Grief 101

The Grief Center’s new education director will bring services to schools

News Starting in July, Mickey Kivitz will be The Grief Center's first Director of Education, and will be working with schools across the state. (Suzie Blake from The Grief Cente)

Throughout his career as a teacher at the independent Bosque School and the Voz Collegiate Preparatory charter schools in Albuquerque, Mickey Kivitz has become well-acquainted with students dealing with grief and other forms of trauma.

“No matter which school I had been at, kids who are dealing with grief and loss exhibit a lot of behaviors they need help resolving, and it doesn’t matter where they come from,” Kivitz tells SFR. “Grief and death—they’re very inclusive things that everybody has to deal with.”

Shortly after he began teaching nine years ago, he started to supplement his work in education as a volunteer for The Grief Center, an Albuquerque nonprofit that offers free support groups, workshops and other services for bereaved children, teens and adults. He primarily facilitated support groups for children and teens, and has served as a group leader at Camp Corazón, an overnight camp for kids receiving support from The Grief Center.

And now, he’s become the organization’s first-ever director of education—a statewide position where he is tasked to provide professional and community-level training to schools and respond to the needs of children experiencing grief, loss and other forms of trauma.

As an educator, Kivitz “has the professional knowledge and skills to engage youth and adults through audience-appropriate training on topics related to supporting grieving individuals,” Executive Director Jade Richardson Bock says in a June 17 statement announcing the new position. “He also has the compassion needed to present this information in a grief-informed manner.”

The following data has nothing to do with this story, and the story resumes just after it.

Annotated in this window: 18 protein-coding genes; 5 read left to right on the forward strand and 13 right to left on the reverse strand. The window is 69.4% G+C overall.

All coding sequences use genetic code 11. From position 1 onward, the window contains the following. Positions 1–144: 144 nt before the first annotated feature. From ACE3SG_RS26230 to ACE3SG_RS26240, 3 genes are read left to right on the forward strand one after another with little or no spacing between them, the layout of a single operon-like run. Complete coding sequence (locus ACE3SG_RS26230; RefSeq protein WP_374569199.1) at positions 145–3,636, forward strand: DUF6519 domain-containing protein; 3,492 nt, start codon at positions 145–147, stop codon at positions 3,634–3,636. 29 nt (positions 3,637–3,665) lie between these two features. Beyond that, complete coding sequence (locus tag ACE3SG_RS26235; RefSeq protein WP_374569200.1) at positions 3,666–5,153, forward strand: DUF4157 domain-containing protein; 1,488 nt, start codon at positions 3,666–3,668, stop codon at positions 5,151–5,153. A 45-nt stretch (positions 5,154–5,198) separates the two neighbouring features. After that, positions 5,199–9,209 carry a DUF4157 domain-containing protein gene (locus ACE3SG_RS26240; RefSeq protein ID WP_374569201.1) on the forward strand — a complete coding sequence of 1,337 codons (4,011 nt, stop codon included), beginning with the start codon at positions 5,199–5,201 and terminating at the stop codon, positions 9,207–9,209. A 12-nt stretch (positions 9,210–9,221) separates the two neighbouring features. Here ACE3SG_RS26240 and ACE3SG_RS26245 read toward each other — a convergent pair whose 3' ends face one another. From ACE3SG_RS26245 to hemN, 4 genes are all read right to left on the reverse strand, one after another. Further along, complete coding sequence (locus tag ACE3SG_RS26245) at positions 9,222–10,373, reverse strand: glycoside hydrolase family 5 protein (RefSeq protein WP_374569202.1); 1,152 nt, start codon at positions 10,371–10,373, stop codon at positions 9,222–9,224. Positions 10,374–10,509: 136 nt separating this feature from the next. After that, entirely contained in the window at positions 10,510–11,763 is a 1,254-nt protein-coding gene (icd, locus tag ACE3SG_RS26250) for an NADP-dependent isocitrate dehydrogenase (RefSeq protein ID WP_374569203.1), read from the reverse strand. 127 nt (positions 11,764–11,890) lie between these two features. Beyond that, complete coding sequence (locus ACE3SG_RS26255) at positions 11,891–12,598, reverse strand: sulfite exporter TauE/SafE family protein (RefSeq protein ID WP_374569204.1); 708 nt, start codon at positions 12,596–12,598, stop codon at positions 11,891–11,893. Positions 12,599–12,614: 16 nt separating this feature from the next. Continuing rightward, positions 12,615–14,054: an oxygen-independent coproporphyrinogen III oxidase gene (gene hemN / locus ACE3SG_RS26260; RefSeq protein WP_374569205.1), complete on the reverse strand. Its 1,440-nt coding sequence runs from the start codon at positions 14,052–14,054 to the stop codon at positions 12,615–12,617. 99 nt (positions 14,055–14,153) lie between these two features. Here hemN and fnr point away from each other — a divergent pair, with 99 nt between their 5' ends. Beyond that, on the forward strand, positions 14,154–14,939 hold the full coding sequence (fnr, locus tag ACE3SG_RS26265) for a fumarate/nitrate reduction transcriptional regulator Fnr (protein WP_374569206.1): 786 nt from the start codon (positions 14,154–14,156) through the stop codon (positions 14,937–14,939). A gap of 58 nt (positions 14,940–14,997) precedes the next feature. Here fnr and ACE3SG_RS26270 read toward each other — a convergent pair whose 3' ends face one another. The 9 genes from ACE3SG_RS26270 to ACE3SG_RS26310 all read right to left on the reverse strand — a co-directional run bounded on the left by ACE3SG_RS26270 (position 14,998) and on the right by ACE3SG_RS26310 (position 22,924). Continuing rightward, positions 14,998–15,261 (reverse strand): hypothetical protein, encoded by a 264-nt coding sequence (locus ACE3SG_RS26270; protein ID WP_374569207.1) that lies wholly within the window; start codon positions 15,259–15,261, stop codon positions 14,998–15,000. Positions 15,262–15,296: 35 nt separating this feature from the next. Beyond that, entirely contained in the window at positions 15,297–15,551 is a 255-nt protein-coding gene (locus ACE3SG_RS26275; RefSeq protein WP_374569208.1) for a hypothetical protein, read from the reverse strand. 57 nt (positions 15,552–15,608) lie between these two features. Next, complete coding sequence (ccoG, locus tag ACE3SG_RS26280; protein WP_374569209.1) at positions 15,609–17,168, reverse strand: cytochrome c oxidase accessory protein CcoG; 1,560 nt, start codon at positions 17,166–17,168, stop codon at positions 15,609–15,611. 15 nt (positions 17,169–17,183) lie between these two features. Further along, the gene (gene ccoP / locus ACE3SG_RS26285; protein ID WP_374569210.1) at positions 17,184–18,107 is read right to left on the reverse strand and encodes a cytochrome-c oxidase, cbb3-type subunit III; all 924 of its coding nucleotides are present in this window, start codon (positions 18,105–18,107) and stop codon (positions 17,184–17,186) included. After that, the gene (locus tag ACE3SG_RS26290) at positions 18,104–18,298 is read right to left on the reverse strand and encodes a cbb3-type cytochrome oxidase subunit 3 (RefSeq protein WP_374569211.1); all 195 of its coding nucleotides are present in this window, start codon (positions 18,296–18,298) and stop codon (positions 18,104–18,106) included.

Kivitz says he hopes to connect with organizations similar to The Grief Center in his work as an educator for this. He notes that partnering with pre-existing organizations such as Gerard’s House—a social service center in Santa Fe that primarily serves grieving children and provides crisis response services to deaths affecting Santa Fe Public Schools students—will be important to understanding a community’s needs.

“I have a lot of research to do,” he says. “Three weeks ago I was just in a classroom with kids, but I’m really passionate about helping people understand grief and I want to have as many discussions as I can to normalize talking about death and end-of-life things.”

Kivitz notes that one of his goals in helping students stems from the state’s need to address the number of children in New Mexico who experience grief. According to the 2024 Childhood Bereavement Estimation Model report conducted by the JAG Institute, one in seven children in New Mexico (around 63,000 children) will experience the death of a parent or sibling before the age of 18—the second-highest in the nation.

“When it comes to a child’s education and their learning, they need support so that they can calm down, so that they can regulate, so that they are able to take on new challenges, because when grief and trauma happen, we don’t necessarily want to learn new things,” Kivitz says. “Helping someone get through that is one of my big goals, because if you don’t feel comfortable, if you don’t feel safe—you can’t learn. There’s nothing more discombobulating than losing a caregiver and feeling unsafe, feeling the demands of school and not being able to step up to it.”

In addition to training and presentations, Kivitz will also be tasked to support rural communities—from schools to other organizations that serve “grieving populations”—dealing with grief through responses that consider their diverse cultural needs.

“We’ll be able to do community outreach for kids in rural communities, schools and various organizations throughout the state, and provide training, give insight and help people who are not just in Albuquerque, but who are grieving and don’t yet have an opportunity to talk about their grief in a meaningful way,” Kivitz says.

Kivitz says he will be visiting as many schools and districts as he can, and that his primary goal in helping students is for “behaviors to be talked about, not managed.”

“With a lot of kids who may exhibit behaviors that are not appropriate for a learning environment, those kids may be dealing with unresolved trauma and unresolved feelings of loss, mourning and grief,” he says. “It’s a lot for adults, so, for kids it can be really overwhelming when your world is just shattered from the death of a loved one.”

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